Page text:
A 36-year-old woman was working on her taxes with a tax preparer Friday morning when a green box popped up on the computer screen: "Taxpayer's Social Security number is not valid."
This wasn't a surprise. The woman was an undocumented housekeeper from El Salvador who had come to file her tax returns at Casa de Maryland, which hosts two federally subsidized tax centers that help low-income workers file their taxes for free.
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So far this year, the group has helped 198 unauthorized immigrants file their taxes. While the woman and her tax preparer, Earvin Gonzalez, worked, about a dozen immigrants clutched folders full of receipts and tax paperwork and waited patiently in line for their turn.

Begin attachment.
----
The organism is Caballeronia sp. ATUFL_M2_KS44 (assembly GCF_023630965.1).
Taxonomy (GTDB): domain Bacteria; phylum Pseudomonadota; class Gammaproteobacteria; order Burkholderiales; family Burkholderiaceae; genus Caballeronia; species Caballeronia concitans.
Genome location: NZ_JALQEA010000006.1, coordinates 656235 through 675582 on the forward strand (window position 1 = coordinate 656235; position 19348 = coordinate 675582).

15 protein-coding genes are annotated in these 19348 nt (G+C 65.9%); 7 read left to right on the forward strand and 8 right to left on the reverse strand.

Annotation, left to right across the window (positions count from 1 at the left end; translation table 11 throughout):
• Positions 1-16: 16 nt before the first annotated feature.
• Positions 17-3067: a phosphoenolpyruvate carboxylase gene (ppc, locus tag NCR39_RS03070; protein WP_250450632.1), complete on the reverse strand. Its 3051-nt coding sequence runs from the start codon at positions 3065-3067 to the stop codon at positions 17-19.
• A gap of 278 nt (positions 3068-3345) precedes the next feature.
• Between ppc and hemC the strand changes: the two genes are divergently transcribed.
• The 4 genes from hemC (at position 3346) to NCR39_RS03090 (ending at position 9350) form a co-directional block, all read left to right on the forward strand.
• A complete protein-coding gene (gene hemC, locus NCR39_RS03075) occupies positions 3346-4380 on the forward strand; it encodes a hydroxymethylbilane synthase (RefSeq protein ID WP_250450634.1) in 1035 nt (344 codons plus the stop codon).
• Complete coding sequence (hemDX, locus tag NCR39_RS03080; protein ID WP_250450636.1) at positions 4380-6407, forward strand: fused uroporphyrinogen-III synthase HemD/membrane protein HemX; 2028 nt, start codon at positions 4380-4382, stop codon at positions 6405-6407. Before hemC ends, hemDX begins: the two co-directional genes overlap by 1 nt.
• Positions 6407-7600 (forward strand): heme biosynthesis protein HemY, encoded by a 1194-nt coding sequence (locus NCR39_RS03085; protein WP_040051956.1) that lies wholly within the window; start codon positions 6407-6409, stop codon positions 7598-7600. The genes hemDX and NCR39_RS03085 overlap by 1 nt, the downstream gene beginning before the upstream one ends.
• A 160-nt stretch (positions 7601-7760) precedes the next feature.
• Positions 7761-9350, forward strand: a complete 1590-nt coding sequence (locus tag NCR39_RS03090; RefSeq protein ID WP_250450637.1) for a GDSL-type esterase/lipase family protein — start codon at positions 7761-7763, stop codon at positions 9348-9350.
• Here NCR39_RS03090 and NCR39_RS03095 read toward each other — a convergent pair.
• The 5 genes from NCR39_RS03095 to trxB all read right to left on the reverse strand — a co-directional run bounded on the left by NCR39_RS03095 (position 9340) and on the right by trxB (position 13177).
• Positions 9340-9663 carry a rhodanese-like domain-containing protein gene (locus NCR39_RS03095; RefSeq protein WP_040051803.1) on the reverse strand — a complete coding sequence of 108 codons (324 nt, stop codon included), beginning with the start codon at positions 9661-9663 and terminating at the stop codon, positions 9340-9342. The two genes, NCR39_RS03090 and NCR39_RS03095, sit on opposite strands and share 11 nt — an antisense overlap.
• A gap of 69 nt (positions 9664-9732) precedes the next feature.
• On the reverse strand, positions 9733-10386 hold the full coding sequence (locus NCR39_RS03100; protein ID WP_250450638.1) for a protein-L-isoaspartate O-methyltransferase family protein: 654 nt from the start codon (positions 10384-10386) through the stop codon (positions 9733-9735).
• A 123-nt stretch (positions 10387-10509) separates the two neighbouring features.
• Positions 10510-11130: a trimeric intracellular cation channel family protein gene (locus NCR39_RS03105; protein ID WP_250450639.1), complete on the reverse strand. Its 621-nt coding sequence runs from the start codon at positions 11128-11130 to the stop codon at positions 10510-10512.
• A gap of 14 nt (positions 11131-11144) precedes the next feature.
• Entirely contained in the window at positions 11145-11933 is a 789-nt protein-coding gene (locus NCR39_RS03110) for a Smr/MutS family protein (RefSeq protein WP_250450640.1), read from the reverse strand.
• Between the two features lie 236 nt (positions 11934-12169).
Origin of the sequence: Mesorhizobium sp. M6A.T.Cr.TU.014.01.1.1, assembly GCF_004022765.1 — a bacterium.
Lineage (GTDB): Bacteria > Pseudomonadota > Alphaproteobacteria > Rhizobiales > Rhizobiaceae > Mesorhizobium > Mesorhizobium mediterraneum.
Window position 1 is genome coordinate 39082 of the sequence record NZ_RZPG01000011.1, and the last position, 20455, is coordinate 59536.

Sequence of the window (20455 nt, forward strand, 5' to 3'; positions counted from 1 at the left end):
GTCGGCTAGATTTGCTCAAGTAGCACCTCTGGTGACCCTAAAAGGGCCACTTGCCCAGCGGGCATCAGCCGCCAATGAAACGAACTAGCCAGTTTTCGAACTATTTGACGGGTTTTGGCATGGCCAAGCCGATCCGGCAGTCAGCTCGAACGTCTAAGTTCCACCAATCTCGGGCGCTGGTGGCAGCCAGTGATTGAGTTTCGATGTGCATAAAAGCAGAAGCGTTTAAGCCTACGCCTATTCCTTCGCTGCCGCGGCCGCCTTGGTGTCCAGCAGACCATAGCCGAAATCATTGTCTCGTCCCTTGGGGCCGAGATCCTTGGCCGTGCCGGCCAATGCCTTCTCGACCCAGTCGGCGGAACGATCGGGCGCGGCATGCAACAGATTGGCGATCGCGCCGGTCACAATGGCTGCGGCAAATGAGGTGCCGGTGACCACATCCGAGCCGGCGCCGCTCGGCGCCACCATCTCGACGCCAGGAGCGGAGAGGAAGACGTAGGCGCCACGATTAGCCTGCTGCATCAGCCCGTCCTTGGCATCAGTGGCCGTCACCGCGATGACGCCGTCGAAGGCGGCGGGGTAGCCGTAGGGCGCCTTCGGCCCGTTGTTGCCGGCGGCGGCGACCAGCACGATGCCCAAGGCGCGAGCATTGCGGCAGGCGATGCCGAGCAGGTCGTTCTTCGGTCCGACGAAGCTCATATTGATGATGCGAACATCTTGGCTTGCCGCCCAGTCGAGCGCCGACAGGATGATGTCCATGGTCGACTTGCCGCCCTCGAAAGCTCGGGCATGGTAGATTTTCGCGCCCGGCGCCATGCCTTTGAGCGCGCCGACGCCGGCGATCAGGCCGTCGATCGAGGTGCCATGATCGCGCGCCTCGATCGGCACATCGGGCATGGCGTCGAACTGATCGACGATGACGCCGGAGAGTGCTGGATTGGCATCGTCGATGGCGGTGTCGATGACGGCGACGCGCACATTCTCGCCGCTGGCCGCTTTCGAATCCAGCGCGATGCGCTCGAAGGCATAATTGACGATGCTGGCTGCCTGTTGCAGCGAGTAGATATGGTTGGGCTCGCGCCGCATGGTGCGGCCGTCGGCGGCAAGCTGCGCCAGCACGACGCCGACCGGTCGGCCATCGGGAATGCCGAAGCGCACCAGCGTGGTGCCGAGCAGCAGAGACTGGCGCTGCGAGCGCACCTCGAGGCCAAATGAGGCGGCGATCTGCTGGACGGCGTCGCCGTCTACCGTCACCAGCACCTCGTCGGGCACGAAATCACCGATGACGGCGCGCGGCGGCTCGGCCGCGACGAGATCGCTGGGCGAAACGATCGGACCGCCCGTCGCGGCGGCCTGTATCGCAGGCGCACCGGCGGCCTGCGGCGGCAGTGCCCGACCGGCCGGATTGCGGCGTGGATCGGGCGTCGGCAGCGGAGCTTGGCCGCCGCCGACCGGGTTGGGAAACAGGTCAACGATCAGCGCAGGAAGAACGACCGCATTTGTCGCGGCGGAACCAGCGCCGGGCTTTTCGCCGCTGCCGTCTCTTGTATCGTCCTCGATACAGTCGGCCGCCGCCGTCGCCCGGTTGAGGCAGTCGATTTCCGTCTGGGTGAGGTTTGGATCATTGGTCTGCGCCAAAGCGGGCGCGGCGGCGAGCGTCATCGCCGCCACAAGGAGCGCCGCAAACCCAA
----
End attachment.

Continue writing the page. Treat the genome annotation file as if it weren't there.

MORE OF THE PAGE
Unauthorized workers aren't eligible for benefits like the earned income tax credit — which is what the green box on the screen was warning Gonzalez about. Nor can they get Social Security or Medicare. But the IRS still wants unauthorized immigrants to file their taxes, and many of them do. The best estimates from the Institute on Taxation and Economic Policy, a Washington, DC, think tank, suggest about half of undocumented workers in the United States pay income taxes.
Filing taxes helps immigrants create a paper trail to show when they entered the country and how long they've been contributing tax dollars. Many are hoping it will help them get legal status one day. That has happened in past reform efforts, and one of the first requirements is usually to prove that a person has been paying taxes. That was the case for the undocumented youth granted temporary work permits under President Obama's